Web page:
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Thread: Let's talk about the "Flats" and "Pockets"

  1. #1
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    Default Let's talk about the "Flats" and "Pockets"

    Since I took up this hobby of chasing crappie, I've seen many posts here and on FB that refer to the "FLATS." With technology, this should be easy to find, but there is piece missing. How deep is considered the flats? I'll ask about the Osage arm specifically, because a lot of reports are about that arm and the flats. With Lake Master and my Humminbird, I can find a "Flat" by selecting a depth I want to fish. Not knowing that depth is my short coming.

    What do you all consider a pocket?

    I know I'm not the only one thirsting for more info to put more fish on the deck. The last flat post I read stated they were active and biting vs finding loads and them just chasing the jig.
    Anthony
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    A flat to me is an area that gets relatively level or a slight slope which is common. I have most luck on the more shallow flats, say 5 to 10 foot. There is another one that the old creek bed splits and formed a flat the size of a city block. 20' on the flat surrounded by 35' of water on two sides. This is also very productive sometimes. I like the flats I want to fish to have a little drop and defined edge. This gives them somewhere to scurry off too when the weather changes or they get spooked. Sometimes those edge areas really hold the most fish. Hope this Rooster.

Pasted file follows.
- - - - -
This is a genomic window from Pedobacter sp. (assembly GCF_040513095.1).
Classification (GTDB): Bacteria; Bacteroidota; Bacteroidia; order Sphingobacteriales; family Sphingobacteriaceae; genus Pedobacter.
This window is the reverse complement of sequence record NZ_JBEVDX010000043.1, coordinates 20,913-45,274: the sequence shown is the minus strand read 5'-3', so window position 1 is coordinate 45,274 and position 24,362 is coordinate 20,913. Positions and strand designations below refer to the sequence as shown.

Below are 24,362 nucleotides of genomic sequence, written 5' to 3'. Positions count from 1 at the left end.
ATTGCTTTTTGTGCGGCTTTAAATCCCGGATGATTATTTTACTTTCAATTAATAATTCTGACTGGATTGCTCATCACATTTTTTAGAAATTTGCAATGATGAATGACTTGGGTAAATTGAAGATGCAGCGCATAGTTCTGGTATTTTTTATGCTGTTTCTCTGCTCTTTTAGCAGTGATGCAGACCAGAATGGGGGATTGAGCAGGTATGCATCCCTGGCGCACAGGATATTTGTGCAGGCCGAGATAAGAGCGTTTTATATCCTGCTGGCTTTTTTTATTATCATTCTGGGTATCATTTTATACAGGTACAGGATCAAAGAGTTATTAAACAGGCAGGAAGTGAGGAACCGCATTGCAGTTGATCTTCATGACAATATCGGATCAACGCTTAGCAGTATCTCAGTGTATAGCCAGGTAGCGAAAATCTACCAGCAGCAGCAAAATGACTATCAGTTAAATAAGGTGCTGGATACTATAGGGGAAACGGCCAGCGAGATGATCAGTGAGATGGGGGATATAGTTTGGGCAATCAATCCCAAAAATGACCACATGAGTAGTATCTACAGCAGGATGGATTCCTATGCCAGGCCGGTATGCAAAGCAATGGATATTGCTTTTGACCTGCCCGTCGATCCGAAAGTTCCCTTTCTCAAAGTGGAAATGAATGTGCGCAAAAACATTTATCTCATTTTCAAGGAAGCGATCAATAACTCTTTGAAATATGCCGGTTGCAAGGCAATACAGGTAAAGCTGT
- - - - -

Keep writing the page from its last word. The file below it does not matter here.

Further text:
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    I've always heard flats mentioned with depth....never just "flats". It's kinda like saying we caught them on "jigs". Doesn't specify color or presentation or size or anything else. But when I'm walleye fishing especially, they'll talk about 10 flats or 28'-32' flats (meaning somewhere around the 30' range) etc. Mostly to differentiate from "points" or "channels" or whatever. Or "pockets".

    Pockets is even more ambiguous. Could be "pockets of fish" we had to chase. Or I've used it for any little "indentation feature" on a bank line. Too small to be a "cut" or "cove".

    But that's just me...

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  5. #5
    DockShootinJack's Avatar
    DockShootinJack is offline Crappie.com Legend and Moderator TN, Newbie, and Cooking Forums * Crappie.com Supporter
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    While pulling boards this spring I was working a flat about 6 feet deep. As I would pass over a ditch for lack of a better term. It was a drop off of about 2 feet about 3 feet wide. We woukd get slam covered up in fish on the boards. It was a really small change from the surrounding water. But it held numbers of fish
    The love for fishing is one of the best gifts you can pass along
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  6. #6
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    Walleye fishing is where I got into fishing flats Joedog. My best crappie haunts are areas with vegetation and\or shallow buck brush\willows here in Iowa. Rooster those little variations in bottom depth that DockshootinJack talked about can make or break a good flat
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